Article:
There’ll be no erasing the voicemail-hacking scandal that’s rocking News Corp. Monday brought fresh allegations that journalists under Rupert Murdoch’s corporate umbrella targeted former Prime Minister Gordon Brown through various unsavory avenues. Bank account? Check. Legal file? Check. Family medical records? Check. Voicemail-hacking attempts? Of course.
London is erupting, and so is the media.
Wrapped in the news about Brown is the shocking revelation that News Corp. titles other than News of the World — last week’s scandal sheet — practice unethical journalism. The Sun and the Sunday Times are star players in pursuing the former prime minister.
Now cue the frothing and apocalyptic coverage.
The Mirror reports that Rupert Murdoch traveled to London to “save his crumbling empire.”
The Independent asks, “Is the age of the Murdoch establishment nearly over?”
ABC wants to know: Will “Murdoch’s company go down?”
When writing about the failure of tabloid sensibilities, it’s best not to succumb to tabloid sensibilities. Murdoch’s crumble-resistant empire will be just fine, as anyone who’s read this document will attest.
It’s the company’s annual report, the subject of a previous blog post. One lesson from the report: Britain cannot threaten News Corp. It can harrumph; it can preach; it can launch “inquiries”; but it is too much of a little rancho to puncture News Corp.
Here’s why: In 2010, about a quarter of the company’s $32 billion in revenue came from films — such as Alvin and the Chipmunks: The Squeakquel. (No evidence that the Chipmunks phone-hacked the Chippettes before the Battle of the Bands.) Another 20 percent of revenue came cable tube, meaning, essentially, Fox; another 13 percent from Fox broadcast television. Get the idea?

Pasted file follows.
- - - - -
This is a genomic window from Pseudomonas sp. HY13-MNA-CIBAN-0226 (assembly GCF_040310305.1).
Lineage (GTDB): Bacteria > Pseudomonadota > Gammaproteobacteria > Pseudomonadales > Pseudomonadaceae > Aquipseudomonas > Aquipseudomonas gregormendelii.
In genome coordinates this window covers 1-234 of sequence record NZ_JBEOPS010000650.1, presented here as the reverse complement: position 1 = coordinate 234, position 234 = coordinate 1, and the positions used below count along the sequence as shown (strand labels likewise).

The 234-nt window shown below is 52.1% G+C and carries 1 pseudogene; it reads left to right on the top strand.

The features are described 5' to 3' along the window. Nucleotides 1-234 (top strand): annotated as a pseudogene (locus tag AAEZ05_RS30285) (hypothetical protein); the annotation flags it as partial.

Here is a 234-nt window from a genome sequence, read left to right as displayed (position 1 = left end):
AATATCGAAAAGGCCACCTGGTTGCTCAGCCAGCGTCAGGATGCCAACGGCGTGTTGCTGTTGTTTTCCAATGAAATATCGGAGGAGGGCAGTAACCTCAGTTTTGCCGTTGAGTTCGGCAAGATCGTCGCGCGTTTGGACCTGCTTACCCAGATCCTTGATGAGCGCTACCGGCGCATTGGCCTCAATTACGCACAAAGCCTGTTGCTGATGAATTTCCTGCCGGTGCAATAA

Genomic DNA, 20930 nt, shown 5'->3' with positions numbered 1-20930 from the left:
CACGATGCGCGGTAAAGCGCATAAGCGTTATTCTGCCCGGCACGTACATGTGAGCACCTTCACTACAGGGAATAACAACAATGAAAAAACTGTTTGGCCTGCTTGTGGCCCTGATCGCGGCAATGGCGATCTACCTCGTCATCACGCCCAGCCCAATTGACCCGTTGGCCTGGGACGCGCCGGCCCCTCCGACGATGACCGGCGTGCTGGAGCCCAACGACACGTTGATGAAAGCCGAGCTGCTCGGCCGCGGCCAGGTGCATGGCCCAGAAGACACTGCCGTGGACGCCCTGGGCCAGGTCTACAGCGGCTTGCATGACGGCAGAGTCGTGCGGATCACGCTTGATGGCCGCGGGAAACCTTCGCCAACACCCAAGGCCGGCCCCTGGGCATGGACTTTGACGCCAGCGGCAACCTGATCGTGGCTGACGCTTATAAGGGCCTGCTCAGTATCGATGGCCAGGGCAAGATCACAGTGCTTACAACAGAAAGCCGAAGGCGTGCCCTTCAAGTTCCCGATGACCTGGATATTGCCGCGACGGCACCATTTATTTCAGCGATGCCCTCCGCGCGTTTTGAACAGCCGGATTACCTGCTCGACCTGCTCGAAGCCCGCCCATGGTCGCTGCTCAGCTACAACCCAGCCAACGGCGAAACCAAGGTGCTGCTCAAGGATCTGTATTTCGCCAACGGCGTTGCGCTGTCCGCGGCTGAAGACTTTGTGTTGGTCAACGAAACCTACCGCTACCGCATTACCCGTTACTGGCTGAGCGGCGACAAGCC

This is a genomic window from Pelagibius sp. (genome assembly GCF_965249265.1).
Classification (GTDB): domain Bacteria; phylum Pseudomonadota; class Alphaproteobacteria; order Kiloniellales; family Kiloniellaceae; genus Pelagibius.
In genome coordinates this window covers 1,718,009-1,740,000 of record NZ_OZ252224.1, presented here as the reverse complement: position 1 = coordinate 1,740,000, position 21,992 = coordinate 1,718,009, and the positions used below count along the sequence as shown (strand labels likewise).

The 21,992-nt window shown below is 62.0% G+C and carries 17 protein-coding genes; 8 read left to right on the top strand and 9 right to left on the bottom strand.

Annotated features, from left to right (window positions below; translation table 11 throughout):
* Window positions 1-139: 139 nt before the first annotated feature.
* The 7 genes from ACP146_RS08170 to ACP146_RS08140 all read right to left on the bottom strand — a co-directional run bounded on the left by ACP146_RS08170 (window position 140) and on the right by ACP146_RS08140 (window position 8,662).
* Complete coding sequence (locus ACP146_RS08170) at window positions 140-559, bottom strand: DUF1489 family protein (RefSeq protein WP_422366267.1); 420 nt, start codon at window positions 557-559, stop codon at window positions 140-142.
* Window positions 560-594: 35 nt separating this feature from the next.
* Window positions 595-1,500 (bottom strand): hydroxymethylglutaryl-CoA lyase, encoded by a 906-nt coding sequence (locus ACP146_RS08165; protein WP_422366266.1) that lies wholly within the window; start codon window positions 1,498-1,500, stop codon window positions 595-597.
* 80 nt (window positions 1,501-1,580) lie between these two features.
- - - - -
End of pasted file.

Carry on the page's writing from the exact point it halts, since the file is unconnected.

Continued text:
As Murdoch himself boasts, 2010 was a good year for News Corp. Among the few dark corners of the document is this: “For the fiscal year ended June 30, 2010, the U.K. newspapers’ revenues decreased 2% as compared to fiscal 2009, primarily due to lower circulation revenues . . .”
So here’s a scenario: The British public outcry about News of the World, the Sun and the Times forces the company to bail on those properties all together. Good! News Corp. dumps money-losing/marginally profitable newspapers. At the same time, it retains its state-of-the-art British presses, printing the titles of any outfit that wants to distribute newsprint. The Telegraph is already on board. None other than the Guardian has gushed over just how sleek the machines are. As long as newsprint is consumed in Britain, News Corp. will profit. Thus it goes with this company, where crises spend little time converting to opportunities.
And in a story full of ironies, here’s one more: Murdoch used his acquisitions of English newspapers to fuel an international march across the mediasphere. In turn, his company fattened itself on revenue from entertaining Americans.
Now he could afford to overpay to acquire other properties he wanted on his roster. He wanted the Wall Street Journal, so he paid $5 billion for its mother company, Dow Jones. It was worth a fraction of that.
Why the premium? Because the Bancroft family didn’t trust Murdoch and his history of unethical journalism. Call it a corruption tariff. That tariff just got a boost from News of the World and voicemail hacking.
The tariff is visiting News Corp.’s campaign to buy a greater share of British Sky Broadcasting. The transaction must undergo a sticky regulatory process, one that parliament members today shouted about in a raucous hearing, with one member saying that it’s “time we sent this nontaxpaying Murdoch [to] whence he came.”
Murdoch, it should be noted, already has a controlling stake in British Sky Broadcasting. But at News Corp., controlling never suffices. One must dominate.